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Hotel on the corner of bitter and sweet : a novel /

by Ford, Jamie.
Material type: materialTypeLabelBookSeries: New York Times best sellers: Publisher: New York : Ballantine Books, [2009]Edition: 1st ed.Description: 290 pages : illustrations ; 25 cm.ISBN: 9780345505330; 0345505336.Subject(s): Fathers and sons -- Fiction | Japanese Americans -- Evacuation and relocation, 1942-1945 -- Fiction | Widowers -- Fiction | Seattle (Wash.) -- Fiction | Prejudices -- Fiction | Concentration camps -- Fiction | Grief -- Fiction | Historical fiction | Fiction | Historical fiction | Historical fiction | Historical fictionAwards: Asian/Pacific American Literature Award Honor, 2009Summary: Set in the ethnic neighborhoods of Seattle during World War II and Japanese American internment camps of the era, this debut novel tells the heartwarming story of widower Henry Lee, his father, and his first love Keiko Okabe.
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Books Books Altadena Main Library
Adult Collection Adult Fiction FIC FOR Available 39270004731067

Enhanced descriptions from Syndetics:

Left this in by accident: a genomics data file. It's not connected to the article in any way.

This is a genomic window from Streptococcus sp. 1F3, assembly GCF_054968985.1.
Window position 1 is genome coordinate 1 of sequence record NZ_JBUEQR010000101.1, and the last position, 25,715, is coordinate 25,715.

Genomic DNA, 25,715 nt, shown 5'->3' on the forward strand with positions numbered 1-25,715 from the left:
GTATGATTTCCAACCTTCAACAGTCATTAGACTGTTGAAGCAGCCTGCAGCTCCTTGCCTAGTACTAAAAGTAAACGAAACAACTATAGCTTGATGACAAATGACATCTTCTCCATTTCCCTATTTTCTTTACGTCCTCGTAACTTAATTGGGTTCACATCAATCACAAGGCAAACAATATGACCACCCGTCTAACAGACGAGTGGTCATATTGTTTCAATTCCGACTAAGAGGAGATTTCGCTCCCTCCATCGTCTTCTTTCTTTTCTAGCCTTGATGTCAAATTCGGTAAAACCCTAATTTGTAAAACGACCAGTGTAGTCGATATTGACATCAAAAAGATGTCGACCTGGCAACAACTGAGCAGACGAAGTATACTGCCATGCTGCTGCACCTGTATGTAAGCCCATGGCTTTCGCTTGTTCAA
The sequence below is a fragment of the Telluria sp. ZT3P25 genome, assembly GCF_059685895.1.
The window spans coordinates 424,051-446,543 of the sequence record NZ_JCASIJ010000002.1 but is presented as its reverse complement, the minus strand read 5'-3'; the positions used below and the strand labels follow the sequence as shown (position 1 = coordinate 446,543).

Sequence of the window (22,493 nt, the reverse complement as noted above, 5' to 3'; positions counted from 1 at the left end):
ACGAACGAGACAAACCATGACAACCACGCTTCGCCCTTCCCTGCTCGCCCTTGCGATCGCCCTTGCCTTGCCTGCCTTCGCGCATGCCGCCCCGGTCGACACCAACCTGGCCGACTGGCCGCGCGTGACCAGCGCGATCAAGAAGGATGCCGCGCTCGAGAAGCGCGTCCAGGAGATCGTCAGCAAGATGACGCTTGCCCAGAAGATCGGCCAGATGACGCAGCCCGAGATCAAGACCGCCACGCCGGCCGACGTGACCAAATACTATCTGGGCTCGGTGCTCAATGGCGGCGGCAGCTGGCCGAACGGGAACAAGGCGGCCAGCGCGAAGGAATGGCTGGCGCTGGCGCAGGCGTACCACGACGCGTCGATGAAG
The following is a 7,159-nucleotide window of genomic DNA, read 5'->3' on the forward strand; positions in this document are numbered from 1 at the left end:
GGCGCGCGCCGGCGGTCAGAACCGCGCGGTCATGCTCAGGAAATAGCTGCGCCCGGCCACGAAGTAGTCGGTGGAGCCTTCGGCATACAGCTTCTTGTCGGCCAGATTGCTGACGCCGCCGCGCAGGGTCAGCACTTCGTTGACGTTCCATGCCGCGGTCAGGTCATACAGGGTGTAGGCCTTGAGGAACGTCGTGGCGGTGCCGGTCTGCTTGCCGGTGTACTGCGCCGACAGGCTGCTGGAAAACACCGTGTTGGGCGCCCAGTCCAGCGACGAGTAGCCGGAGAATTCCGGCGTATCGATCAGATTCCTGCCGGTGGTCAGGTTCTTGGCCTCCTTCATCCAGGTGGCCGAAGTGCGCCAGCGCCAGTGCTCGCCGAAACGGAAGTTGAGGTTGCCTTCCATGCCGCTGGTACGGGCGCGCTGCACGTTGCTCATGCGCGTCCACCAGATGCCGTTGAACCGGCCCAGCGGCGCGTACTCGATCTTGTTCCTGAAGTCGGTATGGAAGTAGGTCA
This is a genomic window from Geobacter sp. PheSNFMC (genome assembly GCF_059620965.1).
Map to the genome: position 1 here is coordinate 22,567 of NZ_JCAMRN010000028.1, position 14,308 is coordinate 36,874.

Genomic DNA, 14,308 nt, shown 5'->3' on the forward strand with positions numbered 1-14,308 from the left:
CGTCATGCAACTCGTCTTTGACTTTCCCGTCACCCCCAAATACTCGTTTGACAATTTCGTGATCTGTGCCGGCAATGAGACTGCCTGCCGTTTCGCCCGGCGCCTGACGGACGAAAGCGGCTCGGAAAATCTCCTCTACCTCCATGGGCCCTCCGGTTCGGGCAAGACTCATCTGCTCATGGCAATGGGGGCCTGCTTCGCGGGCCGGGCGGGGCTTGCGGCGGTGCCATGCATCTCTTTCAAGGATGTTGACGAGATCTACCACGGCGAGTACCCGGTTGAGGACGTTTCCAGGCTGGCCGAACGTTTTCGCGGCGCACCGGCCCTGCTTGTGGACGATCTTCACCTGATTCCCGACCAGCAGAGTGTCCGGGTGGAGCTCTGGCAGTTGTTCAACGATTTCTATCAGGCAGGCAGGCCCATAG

"Sentimental, heartfelt....the exploration of Henry's changing relationship with his family and with Keiko will keep most readers turning pages...A timely debut that not only reminds readers of a shameful episode in American history, but cautions us to examine the present and take heed we don't repeat those injustices." -- Kirkus Reviews <br> <br> "A tender and satisfying novel set in a time and a place lost forever, Hotel on the Corner of Bitter and Sweet gives us a glimpse of the damage that is caused by war--not the sweeping damage of the battlefield, but the cold, cruel damage to the hearts and humanity of individual people. Especially relevant in today's world, this is a beautifully written book that will make you think. And, more importantly, it will make you feel ."<br> -- Garth Stein , New York Times bestselling author of The Art of Racing in the Rain <br> <br> "Jamie Ford's first novel explores the age-old conflicts between father and son, the beauty and sadness of what happened to Japanese Americans in the Seattle area during World War II, and the depths and longing of deep-heart love. An impressive, bitter, and sweet debut."<br> -- Lisa See , bestselling author of Snow Flower and the Secret Fan <br> <br> <br> In the opening pages of Jamie Ford's stunning debut novel, Hotel on the Corner of Bitter and Sweet , Henry Lee comes upon a crowd gathered outside the Panama Hotel, once the gateway to Seattle's Japantown. It has been boarded up for decades, but now the new owner has made an incredible discovery: the belongings of Japanese families, left when they were rounded up and sent to internment camps during World War II. As Henry looks on, the owner opens a Japanese parasol.<br> <br> This simple act takes old Henry Lee back to the 1940s, at the height of the war, when young Henry's world is a jumble of confusion and excitement, and to his father, who is obsessed with the war in China and having Henry grow up American. While "scholarshipping" at the exclusive Rainier Elementary, where the white kids ignore him, Henry meets Keiko Okabe, a young Japanese American student. Amid the chaos of blackouts, curfews, and FBI raids, Henry and Keiko forge a bond of friendship-and innocent love-that transcends the long-standing prejudices of their Old World ancestors. And after Keiko and her family are swept up in the evacuations to the internment camps, she and Henry are left only with the hope that the war will end, and that their promise to each other will be kept.<br> <br> Forty years later, Henry Lee is certain that the parasol belonged to Keiko. In the hotel's dark dusty basement he begins looking for signs of the Okabe family's belongings and for a long-lost object whose value he cannot begin to measure. Now a widower, Henry is still trying to find his voice-words that might explain the actions of his nationalistic father; words that might bridge the gap between him and his modern, Chinese American son; words that might help him confront the choices he made many years ago.<br> <br> Set during one of the most conflicted and volatile times in American history, Hotel on the Corner of Bitter and Sweet is an extraordinary story of commitment and enduring hope. In Henry and Keiko, Jamie Ford has created an unforgettable duo whose story teaches us of the power of forgiveness and the human heart.<br> <br> <br> BONUS: This edition contains a Hotel on the Corner of Bitter and Sweet discussion guide and an excerpt from Jamie Ford's Songs of Willow Frost.